2021: A year for the economic recovery.
Actualizado: ene 12
As we leave the nefarious 2020 behind and enter 2021 with the lurking legacy of the pandemic still feeding the daily headlines of worldwide newspapers, the resilience of most asset markets to the COVID-19 storm—almost one year later—is truly mind-boggling. Roughly nine months ago, the pandemic threatened to be the single gloomiest event of the 21st century, forcing most developed economies to a halt as lockdowns were imposed by governments to stop the virus’ spread. As a result, and in the lapse of just three weeks, some developed equity markets corrected as much as 40% and the US Treasury yield fell 130 bps, flattening the yield curve. Prices of corporate and high yield markets dropped 20% and 25%, respectively, as the default probability surged. On the commodities front, the month of April 2020 will be remembered as being the first time in history that the West Texas Intermediate traded in negative territory due to the economic shutdown, unbridled production, and significant storage scarcity. Even gold, a safe-haven asset, reacted to the initial stages of the global shutdown with a $200 market correction, down to $1470.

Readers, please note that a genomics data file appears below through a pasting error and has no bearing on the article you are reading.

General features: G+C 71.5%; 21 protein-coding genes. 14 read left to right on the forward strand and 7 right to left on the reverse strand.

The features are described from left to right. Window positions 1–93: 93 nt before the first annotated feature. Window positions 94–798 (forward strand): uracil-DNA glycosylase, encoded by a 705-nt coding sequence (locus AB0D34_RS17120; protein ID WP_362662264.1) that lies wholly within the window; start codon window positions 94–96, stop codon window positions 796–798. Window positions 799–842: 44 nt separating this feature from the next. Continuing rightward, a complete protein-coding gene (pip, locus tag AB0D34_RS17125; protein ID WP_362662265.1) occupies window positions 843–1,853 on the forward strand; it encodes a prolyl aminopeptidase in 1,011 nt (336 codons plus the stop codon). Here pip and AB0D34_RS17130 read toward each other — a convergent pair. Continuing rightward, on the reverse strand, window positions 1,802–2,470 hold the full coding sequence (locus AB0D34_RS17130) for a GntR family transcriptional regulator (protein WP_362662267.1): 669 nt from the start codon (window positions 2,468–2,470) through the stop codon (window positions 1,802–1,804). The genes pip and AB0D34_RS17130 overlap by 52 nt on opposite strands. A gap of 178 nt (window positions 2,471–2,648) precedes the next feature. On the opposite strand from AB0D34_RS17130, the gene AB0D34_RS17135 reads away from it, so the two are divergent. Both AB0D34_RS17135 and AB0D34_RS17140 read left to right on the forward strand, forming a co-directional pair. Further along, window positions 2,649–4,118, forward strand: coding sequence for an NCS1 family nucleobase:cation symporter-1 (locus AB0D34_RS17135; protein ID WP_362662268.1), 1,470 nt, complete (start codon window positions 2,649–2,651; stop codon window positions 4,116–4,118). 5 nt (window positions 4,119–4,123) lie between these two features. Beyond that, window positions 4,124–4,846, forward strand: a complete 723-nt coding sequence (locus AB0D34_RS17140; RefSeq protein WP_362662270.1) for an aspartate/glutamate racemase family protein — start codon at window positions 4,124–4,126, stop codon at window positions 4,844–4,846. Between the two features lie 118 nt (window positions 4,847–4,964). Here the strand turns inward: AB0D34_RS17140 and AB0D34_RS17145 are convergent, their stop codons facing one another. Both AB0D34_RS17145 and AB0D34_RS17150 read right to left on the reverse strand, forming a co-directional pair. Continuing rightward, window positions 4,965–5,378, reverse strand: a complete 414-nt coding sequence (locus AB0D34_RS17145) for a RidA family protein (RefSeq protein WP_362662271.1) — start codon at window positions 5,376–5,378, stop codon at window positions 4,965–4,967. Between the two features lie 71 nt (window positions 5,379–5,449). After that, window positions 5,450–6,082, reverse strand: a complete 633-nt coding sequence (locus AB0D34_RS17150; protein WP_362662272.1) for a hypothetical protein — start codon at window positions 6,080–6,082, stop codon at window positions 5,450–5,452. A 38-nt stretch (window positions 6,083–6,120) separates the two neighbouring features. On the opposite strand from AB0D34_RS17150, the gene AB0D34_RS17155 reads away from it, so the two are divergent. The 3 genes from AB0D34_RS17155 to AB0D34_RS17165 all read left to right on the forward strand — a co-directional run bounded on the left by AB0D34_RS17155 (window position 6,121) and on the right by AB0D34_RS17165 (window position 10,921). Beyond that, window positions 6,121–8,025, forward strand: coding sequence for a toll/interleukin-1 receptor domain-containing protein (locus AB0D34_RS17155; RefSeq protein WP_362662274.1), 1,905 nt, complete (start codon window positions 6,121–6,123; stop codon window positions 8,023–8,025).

Against all odds, the S&P 500, Nasdaq, and the Dow Jones closed at all-time highs at the end of the trading session on December 31, while the MSCI AC World Index ended last year 14% higher. All the main categories of debt increased their prices over the year, with advances that oscillated between the 11.8% that was achieved with inflation-linked bonds and the 1.7% achieved by European high yield. The Global debt index ended 2020 with gains of around 9% in an environment where the number of investment firms considering bonds severely overpriced is increasing.